Provocative discography

Provocative discography is an invasive diagnostic procedure for evaluation for intervertebral disc pathology. 

It is usually reserved for persons with persistent, severe low back pain (LBP) who have abnormal spaces between vertebrae on magnetic resonance imaging (MRI), where other diagnostic tests have failed to reveal clear confirmation of a suspected disc as the source of pain, and surgical intervention is being considered.

Spinal MRI is the imaging of choice to investigate the spine and intervertebral discs.

Lumbar discography is used to demonstrate degeneration and herniation of lumbar intervertebral discs by injecting a dye into the nucleus pulposus of the discs. 

It is used to reproduce pain back pain for those who has such symptoms. 

Lumbar discography is also used to access the response of a subject to anaesthetic injection.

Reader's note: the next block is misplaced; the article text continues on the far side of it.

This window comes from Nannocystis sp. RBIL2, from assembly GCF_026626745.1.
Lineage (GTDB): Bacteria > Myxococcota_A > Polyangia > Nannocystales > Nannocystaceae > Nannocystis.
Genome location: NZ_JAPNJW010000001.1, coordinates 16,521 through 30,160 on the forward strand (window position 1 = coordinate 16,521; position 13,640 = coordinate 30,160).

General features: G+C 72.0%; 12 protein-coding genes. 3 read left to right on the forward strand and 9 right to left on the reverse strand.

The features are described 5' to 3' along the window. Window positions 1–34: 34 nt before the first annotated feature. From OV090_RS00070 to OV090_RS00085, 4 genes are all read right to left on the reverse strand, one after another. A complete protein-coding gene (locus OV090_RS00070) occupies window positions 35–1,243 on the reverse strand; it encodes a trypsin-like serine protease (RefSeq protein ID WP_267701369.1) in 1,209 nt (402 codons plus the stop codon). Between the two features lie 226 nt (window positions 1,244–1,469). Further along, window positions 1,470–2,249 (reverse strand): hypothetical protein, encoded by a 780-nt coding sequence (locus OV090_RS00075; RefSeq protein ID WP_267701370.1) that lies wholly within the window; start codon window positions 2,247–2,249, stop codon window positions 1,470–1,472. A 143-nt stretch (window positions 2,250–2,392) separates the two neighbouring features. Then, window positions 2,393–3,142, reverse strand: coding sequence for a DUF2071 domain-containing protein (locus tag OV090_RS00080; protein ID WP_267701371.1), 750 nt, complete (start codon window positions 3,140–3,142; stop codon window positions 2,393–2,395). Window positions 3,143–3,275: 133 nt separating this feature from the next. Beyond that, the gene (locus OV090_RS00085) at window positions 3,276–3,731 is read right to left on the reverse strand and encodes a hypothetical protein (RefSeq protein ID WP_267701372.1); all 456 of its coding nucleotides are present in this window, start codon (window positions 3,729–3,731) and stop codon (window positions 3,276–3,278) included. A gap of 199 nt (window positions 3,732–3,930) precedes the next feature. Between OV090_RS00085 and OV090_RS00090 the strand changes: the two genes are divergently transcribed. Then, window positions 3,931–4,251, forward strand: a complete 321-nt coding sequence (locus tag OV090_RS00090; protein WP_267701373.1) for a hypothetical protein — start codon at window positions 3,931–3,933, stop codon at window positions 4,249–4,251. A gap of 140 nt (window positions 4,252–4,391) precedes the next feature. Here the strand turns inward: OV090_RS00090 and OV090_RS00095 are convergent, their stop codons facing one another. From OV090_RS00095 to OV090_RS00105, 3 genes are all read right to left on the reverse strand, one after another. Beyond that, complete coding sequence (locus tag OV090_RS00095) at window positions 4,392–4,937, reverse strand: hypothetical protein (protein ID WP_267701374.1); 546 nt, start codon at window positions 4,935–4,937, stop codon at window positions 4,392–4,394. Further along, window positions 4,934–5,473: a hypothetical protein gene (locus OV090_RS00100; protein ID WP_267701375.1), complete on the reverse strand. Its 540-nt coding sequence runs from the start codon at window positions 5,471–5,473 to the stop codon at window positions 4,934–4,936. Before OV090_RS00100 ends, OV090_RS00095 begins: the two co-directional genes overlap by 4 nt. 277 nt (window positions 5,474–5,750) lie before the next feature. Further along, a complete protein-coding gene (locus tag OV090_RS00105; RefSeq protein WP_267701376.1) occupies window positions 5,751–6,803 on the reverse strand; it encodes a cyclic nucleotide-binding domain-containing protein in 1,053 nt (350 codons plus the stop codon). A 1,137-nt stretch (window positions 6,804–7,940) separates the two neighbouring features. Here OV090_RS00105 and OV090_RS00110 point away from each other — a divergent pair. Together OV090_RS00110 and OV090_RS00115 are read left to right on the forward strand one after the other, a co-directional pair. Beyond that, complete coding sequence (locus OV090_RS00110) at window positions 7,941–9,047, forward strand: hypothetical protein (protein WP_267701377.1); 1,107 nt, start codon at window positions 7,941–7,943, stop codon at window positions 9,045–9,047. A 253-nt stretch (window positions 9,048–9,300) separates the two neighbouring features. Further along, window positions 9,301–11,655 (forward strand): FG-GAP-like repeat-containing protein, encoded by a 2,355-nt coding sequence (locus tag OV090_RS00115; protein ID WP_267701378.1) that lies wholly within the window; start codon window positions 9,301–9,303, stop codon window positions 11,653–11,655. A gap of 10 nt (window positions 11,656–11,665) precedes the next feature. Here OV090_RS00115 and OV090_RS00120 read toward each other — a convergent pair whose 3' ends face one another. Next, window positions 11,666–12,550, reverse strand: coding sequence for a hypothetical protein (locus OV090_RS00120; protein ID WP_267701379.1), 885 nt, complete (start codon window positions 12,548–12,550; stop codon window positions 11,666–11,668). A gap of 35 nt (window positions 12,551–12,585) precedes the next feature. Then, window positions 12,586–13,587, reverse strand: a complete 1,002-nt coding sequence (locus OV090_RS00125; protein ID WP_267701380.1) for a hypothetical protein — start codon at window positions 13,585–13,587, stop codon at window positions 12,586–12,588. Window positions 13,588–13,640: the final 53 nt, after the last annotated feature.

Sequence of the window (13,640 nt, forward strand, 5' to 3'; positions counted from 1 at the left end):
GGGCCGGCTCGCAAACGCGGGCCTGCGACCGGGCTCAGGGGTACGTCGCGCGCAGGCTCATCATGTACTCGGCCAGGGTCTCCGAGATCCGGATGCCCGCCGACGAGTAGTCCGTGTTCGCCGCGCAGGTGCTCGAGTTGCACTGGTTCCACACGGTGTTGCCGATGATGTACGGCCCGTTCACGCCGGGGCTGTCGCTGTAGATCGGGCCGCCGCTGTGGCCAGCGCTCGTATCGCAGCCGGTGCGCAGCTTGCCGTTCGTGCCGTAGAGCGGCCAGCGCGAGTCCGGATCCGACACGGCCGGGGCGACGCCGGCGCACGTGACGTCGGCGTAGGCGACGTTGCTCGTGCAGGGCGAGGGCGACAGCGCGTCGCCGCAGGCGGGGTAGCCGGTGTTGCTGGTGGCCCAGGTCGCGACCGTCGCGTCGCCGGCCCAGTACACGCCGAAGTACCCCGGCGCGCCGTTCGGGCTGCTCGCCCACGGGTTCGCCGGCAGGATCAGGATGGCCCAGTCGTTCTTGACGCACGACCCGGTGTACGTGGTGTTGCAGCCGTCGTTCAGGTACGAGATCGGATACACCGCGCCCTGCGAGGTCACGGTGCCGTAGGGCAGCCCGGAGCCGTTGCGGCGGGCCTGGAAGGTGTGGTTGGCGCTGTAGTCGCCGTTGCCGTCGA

It is useful to evaluate suspected discogenic pain without radicular signs and to confirm normal intervertebral discs above and below a site before spinal fusion: vidence supporting the usefulness of lumbar discography in recognising intervertebral disc problems are limited.

There is no role for cervical or thoracic discography in diagnosing disc pathologies at the cervical or thoracic regions.

In patients with local or distant infection, lumbar discography can add to the risk of infective discitis. 

Non-ionic contrast media such as iopamidol and iohexol are used.

Needles are inserted through the back into the disc near the suspect area, guided by fluoroscopic imaging. 

Fluid is then injected to pressurize the disc, and any pain responses are recorded.

A contrast agent is introduced, and after the procedure, a CT scan identifies leakage from the discs to identify any spinal disc herniation.

Possible complications include nerve damage, discitis, an infection of the disc. 

Antibiotics are usually administered as a precaution.

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